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Human Capital and Economic Growth$
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Andreas Savvides and Thanasis Stengos

Print publication date: 2008

Print ISBN-13: 9780804755405

Published to Stanford Scholarship Online: June 2013

DOI: 10.11126/stanford/9780804755405.001.0001

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Threshold Effects, Multiple Equilibria, and Nonlinearities in Human Capital and Economic Growth

Threshold Effects, Multiple Equilibria, and Nonlinearities in Human Capital and Economic Growth

Chapter:
(p.84) 5 Threshold Effects, Multiple Equilibria, and Nonlinearities in Human Capital and Economic Growth
Source:
Human Capital and Economic Growth
Publisher:
Stanford University Press
DOI:10.11126/stanford/9780804755405.003.0005

This chapter examines the linearity assumption and raises the possibility that non-diminishing returns might lead to multiple steady-state equilibria or nonlinear dynamic behavior. It provides details to some of the main contributions to the literature on human capital and nonlinearities in growth. The second section looks at threshold effects and low-growth equilibrium traps. The third section discusses multiple growth regimes and Durlauf and Johnson's methodology which spearheaded the empirical literature in this area, and Benhabib and Spiegel's concept that the process of technological diffusion may result in multiple growth regimes. The fourth section describes the model of Redding that focuses on the complementarity between human capital and research and development and whose key result is also the possibility of a low-growth equilibrium trap.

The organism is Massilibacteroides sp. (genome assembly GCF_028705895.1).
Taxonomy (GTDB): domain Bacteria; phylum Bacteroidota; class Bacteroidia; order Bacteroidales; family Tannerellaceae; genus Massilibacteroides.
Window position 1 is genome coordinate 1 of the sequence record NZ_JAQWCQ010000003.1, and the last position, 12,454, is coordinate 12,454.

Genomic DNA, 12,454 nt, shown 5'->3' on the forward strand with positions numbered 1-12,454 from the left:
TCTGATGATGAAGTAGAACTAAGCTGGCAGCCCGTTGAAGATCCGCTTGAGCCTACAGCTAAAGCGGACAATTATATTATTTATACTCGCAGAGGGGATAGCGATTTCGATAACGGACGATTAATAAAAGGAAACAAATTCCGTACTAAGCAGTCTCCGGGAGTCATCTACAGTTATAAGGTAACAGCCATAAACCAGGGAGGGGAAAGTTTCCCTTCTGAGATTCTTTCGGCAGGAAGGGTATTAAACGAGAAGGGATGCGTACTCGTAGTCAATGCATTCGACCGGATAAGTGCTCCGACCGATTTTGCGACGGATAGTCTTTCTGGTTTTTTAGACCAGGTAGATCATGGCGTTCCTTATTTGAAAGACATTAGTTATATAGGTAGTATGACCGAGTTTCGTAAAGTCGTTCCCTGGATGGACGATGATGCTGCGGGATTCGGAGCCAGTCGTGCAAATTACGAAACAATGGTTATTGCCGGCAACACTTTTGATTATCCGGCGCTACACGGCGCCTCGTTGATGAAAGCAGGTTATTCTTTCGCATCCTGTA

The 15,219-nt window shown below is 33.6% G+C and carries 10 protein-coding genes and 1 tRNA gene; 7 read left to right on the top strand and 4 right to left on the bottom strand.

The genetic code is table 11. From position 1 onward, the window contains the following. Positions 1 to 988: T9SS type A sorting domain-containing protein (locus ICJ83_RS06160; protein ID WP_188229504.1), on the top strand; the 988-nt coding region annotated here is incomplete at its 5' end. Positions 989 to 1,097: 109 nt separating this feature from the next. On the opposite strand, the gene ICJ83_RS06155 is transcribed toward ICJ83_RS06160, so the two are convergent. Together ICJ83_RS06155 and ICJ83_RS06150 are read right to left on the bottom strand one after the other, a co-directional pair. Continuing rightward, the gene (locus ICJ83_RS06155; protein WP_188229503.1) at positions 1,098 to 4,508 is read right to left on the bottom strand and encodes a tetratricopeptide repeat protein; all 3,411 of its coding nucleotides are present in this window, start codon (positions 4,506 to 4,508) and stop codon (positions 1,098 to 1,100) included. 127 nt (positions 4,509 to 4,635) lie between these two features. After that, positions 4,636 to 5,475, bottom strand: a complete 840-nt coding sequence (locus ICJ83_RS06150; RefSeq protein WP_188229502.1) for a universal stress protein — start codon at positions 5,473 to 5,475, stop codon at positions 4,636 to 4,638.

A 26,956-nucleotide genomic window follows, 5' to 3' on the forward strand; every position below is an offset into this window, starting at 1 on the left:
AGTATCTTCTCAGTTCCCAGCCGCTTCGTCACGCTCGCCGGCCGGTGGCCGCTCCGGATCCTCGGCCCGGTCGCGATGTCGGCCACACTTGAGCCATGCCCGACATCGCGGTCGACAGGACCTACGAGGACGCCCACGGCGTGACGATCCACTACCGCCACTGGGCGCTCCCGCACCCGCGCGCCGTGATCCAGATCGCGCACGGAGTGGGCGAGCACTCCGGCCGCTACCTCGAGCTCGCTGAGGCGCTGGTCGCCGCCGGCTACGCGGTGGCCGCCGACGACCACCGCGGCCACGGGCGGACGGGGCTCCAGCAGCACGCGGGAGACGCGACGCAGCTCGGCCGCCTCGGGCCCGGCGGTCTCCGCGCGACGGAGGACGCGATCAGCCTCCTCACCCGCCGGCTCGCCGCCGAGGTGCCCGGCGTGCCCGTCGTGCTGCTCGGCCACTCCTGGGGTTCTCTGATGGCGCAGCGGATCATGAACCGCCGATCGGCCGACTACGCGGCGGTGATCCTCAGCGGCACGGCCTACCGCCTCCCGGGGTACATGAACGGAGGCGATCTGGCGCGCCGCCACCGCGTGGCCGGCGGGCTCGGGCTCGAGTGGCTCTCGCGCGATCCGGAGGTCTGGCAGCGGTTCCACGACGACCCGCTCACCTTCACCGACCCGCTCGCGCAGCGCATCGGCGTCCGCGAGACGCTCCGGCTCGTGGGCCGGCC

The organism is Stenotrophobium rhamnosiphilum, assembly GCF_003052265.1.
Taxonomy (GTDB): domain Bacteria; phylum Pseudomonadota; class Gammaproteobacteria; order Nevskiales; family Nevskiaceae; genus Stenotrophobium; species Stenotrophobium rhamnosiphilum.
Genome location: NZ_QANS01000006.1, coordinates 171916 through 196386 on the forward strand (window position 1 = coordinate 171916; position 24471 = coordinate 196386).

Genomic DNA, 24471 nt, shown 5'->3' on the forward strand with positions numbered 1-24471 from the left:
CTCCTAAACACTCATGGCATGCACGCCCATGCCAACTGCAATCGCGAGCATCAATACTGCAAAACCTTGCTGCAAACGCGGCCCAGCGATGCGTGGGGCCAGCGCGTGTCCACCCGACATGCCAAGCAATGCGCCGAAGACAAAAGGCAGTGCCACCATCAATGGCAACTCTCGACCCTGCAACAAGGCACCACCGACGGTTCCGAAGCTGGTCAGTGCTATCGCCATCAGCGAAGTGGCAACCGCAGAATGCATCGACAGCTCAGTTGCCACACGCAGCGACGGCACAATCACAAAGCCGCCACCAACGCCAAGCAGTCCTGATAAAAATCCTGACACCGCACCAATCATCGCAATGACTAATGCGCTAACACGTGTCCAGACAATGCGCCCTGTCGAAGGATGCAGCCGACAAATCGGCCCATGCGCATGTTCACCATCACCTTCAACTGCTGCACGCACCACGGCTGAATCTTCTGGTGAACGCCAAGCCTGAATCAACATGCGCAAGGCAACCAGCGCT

Keywords:   non-diminishing returns, growth nonlinearities, human capital, low-growth equilibrium traps, multiple growth regimes, research and development

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